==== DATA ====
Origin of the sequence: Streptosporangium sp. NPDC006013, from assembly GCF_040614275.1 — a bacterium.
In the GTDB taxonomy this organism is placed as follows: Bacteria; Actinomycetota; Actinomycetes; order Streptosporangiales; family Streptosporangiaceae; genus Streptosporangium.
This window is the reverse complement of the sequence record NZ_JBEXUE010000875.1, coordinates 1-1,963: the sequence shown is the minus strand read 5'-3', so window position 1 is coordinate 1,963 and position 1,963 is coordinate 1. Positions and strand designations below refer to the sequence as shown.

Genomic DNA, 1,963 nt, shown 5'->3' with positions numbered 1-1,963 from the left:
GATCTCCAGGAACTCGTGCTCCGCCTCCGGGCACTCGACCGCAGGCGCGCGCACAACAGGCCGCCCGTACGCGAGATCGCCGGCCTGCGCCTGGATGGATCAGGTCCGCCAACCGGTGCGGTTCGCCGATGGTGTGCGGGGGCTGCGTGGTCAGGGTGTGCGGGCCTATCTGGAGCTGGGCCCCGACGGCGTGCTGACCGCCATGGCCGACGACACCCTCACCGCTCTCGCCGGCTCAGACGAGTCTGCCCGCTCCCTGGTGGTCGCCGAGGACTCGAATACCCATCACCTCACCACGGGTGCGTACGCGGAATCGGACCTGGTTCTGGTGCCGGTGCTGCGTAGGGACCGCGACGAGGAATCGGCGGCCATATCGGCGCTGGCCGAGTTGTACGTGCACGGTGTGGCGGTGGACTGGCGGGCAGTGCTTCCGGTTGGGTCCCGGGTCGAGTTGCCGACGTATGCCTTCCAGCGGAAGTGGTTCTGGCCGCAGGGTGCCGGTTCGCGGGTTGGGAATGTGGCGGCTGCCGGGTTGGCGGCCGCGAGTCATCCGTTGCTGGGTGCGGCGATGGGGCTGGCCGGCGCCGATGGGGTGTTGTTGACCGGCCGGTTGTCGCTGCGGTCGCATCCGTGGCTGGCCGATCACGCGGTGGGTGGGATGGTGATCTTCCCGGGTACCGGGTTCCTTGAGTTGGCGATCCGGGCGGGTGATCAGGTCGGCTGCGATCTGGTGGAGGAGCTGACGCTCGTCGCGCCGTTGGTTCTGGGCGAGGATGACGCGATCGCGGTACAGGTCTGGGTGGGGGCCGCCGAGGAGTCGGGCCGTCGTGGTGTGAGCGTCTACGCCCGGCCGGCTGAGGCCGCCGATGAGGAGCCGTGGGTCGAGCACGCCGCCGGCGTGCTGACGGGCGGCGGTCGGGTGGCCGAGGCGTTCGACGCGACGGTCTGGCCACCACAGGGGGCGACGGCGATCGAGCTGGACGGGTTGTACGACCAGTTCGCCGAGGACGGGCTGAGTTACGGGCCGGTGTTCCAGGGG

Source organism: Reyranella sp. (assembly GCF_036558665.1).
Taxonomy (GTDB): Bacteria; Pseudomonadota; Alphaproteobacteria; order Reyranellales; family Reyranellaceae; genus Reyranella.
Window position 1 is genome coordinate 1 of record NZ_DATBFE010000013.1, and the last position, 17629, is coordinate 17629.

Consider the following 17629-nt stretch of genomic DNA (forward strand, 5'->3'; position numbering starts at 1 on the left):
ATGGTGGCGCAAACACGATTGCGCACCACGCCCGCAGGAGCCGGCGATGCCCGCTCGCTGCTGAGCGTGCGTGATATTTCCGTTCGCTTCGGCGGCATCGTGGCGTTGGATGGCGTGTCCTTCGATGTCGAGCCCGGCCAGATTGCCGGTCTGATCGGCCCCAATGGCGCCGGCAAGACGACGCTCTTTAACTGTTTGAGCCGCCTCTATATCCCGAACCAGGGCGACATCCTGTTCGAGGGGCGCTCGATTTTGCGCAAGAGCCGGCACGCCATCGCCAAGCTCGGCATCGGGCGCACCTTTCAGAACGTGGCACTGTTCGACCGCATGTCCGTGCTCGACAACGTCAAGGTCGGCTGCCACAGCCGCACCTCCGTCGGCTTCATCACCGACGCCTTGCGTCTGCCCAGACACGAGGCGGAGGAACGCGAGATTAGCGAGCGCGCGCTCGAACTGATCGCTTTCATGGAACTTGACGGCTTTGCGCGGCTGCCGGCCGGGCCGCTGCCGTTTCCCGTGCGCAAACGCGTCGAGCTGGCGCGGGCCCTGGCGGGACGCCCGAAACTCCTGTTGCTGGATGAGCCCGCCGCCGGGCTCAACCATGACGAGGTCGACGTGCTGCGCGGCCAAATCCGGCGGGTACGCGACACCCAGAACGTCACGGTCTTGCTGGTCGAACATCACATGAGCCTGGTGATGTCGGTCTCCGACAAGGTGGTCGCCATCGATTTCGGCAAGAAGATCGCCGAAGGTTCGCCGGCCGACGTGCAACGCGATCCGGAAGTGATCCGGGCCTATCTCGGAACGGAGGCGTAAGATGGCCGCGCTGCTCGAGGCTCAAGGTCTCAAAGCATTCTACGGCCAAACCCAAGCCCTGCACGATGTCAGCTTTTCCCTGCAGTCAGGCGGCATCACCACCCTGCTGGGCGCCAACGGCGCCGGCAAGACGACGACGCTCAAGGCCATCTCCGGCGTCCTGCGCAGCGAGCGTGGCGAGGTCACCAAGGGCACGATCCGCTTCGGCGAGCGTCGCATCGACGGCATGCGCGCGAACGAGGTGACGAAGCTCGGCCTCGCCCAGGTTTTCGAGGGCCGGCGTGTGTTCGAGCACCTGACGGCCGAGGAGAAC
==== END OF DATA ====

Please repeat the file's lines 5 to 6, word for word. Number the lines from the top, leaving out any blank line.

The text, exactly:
GATCTCCAGGAACTCGTGCTCCGCCTCCGGGCACTCGACCGCAGGCGCGCGCACAACAGGCCGCCCGTACGCGAGATCGCCGGCCTGCGCCTGGATGGATCAGGTCCGCCAACCGGTGCGGTTCGCCGATGGTGTGCGGGGGCTGCGTGGTCAGGGTGTGCGGGCCTATCTGGAGCTGGGCCCCGACGGCGTGCTGACCGCCATGGCCGACGACACCCTCACCGCTCTCGCCGGCTCAGACGAGTCTGCCCGCTCCCTGGTGGTCGCCGAGGACTCGAATACCCATCACCTCACCACGGGTGCGTACGCGGAATCGGACCTGGTTCTGGTGCCGGTGCTGCGTAGGGACCGCGACGAGGAATCGGCGGCCATATCGGCGCTGGCCGAGTTGTACGTGCACGGTGTGGCGGTGGACTGGCGGGCAGTGCTTCCGGTTGGGTCCCGGGTCGAGTTGCCGACGTATGCCTTCCAGCGGAAGTGGTTCTGGCCGCAGGGTGCCGGTTCGCGGGTTGGGAATGTGGCGGCTGCCGGGTTGGCGGCCGCGAGTCATCCGTTGCTGGGTGCGGCGATGGGGCTGGCCGGCGCCGATGGGGTGTTGTTGACCGGCCGGTTGTCGCTGCGGTCGCATCCGTGGCTGGCCGATCACGCGGTGGGTGGGATGGTGATCTTCCCGGGTACCGGGTTCCTTGAGTTGGCGATCCGGGCGGGTGATCAGGTCGGCTGCGATCTGGTGGAGGAGCTGACGCTCGTCGCGCCGTTGGTTCTGGGCGAGGATGACGCGATCGCGGTACAGGTCTGGGTGGGGGCCGCCGAGGAGTCGGGCCGTCGTGGTGTGAGCGTCTACGCCCGGCCGGCTGAGGCCGCCGATGAGGAGCCGTGGGTCGAGCACGCCGCCGGCGTGCTGACGGGCGGCGGTCGGGTGGCCGAGGCGTTCGACGCGACGGTCTGGCCACCACAGGGGGCGACGGCGATCGAGCTGGACGGGTTGTACGACCAGTTCGCCGAGGACGGGCTGAGTTACGGGCCGGTGTTCCAGGGG

Source organism: Reyranella sp. (assembly GCF_036558665.1).